Besides, the group resolved that all cases of defaults would be presented and passed through the Bankers’ Committee Ethics Committee just as it intends to work with legal councils and come up with ways and strategies to manage related cases effectively without disrupting businesses and the system.
In a recent publication, Access Bank had threatened to publish the names of customers refusing to settle their debts in national dailies.
In a statement, the bank had said it is acting in line with a directive from the Central Bank of Nigeria (CBN).
“All Access Bank Plc (including former Diamond Bank Plc) debtors are directed to pay up their past due obligations in order to avoid punitive actions being taken against them,” the bank said.
The statement added, “Please note that we shall publish our debtors’ names in newspapers in two weeks.
“Similarly, in the event that these obligations are not fulfilled, we shall take such further actions against such delinquent individuals and companies as we may consider necessary and shall relentlessly pursue full recovery of all our debts.”
While experts appear to condemn the act of borrowing and refusing to repay the loans, they are more afraid of the bad implication it could have on the macro economy.
Managing director/CEO at BIC Consultancy Services, Dr. Boniface Chizea, in a chat with newsmen believes that since the CBN has autonomy it can take decisions in the best interest of the economy.
He, however, said the idea was good for the banks, but advised that caution should be applied in order to publish only names of those who actually owe.
”The autonomy of the Central Bank should have instrument autonomy which implies that the Central Bank should have unhindered freedom to decide on how best to achieve its mandate without any dictation from any quarters. If the Bankers’ Committee which the CBN chairs decides to publish the names of debtors, so be it.
“We just hope that in embarking on this name-and-shame approach, due care is exercised so that the names of actual debtors are published.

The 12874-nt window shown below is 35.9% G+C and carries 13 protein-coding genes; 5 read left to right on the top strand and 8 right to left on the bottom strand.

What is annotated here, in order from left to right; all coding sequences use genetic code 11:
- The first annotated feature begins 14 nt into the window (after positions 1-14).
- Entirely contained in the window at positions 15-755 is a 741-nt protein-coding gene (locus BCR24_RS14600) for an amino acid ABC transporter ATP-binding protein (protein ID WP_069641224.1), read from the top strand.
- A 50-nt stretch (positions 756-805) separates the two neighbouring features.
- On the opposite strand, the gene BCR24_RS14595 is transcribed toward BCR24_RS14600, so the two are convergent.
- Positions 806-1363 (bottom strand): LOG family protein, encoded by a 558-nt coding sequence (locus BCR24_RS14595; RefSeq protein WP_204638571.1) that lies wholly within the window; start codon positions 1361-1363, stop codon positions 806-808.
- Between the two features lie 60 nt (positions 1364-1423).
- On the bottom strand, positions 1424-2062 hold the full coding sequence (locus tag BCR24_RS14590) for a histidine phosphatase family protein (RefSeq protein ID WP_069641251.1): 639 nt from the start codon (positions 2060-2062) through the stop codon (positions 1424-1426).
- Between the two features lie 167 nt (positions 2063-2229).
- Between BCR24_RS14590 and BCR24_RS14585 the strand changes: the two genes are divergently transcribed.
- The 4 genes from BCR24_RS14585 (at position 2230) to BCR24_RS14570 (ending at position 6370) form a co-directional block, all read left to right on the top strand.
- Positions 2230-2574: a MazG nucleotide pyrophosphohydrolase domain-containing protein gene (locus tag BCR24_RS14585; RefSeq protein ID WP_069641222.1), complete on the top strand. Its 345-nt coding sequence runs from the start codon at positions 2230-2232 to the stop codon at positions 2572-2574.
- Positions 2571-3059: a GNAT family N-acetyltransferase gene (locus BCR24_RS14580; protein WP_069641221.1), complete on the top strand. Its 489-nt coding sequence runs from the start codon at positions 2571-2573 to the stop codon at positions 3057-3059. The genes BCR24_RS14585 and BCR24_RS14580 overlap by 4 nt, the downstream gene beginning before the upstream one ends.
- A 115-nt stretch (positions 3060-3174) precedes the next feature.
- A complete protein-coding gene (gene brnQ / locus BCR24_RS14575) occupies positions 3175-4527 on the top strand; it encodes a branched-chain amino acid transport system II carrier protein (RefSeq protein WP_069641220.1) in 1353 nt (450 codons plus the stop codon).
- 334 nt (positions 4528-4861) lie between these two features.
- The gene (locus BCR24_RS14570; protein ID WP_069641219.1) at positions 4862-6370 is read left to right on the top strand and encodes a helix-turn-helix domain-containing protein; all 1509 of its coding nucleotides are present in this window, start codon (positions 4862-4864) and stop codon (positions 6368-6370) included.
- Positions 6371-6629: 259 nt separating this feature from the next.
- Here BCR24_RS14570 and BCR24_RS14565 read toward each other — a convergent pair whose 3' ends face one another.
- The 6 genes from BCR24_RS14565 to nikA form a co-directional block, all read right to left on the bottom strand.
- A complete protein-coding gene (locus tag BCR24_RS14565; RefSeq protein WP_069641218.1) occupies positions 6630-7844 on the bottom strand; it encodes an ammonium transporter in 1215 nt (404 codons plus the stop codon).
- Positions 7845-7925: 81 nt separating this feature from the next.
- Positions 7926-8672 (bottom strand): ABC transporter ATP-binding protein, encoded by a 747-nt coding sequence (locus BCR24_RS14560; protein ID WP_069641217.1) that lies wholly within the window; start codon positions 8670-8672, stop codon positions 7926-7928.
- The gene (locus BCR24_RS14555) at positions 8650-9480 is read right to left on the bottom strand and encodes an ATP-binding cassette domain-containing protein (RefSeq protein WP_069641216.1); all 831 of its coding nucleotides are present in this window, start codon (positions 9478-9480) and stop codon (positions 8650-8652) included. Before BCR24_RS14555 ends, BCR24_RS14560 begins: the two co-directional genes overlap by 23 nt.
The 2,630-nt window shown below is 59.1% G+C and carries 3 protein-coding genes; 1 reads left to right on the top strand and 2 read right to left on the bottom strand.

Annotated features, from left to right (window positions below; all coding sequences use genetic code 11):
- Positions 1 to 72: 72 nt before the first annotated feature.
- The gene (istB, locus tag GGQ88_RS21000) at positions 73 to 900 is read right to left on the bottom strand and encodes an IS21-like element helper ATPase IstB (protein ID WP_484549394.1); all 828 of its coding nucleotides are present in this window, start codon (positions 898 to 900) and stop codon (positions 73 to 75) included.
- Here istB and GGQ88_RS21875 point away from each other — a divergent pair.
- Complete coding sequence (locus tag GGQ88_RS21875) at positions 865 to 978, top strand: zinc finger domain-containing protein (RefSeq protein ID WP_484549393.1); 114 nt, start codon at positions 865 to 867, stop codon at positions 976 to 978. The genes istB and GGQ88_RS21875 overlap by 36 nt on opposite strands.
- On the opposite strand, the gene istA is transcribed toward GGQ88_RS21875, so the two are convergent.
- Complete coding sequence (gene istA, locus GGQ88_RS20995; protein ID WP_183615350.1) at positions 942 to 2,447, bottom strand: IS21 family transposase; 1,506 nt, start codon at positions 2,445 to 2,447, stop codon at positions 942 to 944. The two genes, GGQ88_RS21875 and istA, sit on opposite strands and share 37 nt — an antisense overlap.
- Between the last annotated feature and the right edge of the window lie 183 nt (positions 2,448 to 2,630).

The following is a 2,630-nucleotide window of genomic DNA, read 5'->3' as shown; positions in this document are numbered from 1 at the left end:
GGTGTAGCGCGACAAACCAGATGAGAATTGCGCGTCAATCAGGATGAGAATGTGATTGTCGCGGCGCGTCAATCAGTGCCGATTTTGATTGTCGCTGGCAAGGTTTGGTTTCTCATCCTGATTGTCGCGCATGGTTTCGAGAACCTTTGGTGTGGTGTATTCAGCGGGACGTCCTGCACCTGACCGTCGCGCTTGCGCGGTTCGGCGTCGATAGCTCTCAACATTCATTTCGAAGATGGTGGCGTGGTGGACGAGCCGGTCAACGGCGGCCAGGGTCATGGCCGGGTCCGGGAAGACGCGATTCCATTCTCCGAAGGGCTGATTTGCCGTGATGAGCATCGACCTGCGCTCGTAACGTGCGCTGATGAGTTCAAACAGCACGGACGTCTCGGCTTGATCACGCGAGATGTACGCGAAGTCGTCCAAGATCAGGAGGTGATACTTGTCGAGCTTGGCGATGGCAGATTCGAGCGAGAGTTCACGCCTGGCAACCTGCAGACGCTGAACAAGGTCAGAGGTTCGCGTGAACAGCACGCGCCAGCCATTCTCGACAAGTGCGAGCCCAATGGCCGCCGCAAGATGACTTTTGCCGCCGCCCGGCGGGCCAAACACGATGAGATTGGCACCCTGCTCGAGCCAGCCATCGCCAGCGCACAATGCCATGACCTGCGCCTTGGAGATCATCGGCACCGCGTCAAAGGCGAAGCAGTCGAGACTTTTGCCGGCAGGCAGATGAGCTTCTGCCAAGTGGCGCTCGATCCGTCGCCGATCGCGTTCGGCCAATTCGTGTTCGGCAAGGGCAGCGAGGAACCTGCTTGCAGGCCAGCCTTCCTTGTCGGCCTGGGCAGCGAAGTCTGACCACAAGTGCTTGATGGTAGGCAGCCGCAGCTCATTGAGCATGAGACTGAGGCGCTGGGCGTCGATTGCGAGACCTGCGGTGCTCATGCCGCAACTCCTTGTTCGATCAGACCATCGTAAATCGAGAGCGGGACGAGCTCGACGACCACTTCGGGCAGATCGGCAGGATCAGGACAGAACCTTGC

”We had an experience during the immediate past administration when a deluge of rebuttals and retractions followed an attempt to embark on similar exercise. We must avoid such embarrassments this time around.
“If names are to be published, due care must be exercised to ensure the names of only those culpable are published. It is embarrassing and unfair otherwise considering the potential damage to reputation such a move will occasion. It is not good for the creditors for their names to so published as most of these recalcitrant debtors are the juggernauts in our midst; the movers and shakers; the financiers of electoral campaigns who often think that because of their access to the powers that be they remain beyond the law.
”This is a last resort desperate measure meant to stem the wind of distress overtaking the banks leading to a harvest of bank failures. It is good for the banks generally as it has the effect of sanitizing the banks to restore them to sound health to continue to provide banking services, sustain the going concern and continue to return dividends to their many shareholders and stakeholders,” he concluded.
It would be recalled that the immediate-past CBN governor, now Emir Kano Sanusi Lamido Sanusi, had published names of those indebted to some of the banks that failed the second phase of the apex bank’s stress test in 2009.
Asset Management Company of Nigeria, AMCON had in 2013 called a governorship candidate in one of the South-south states of Nigeria a chronic debtor for his unwillingness to liquidate his debt to some banks.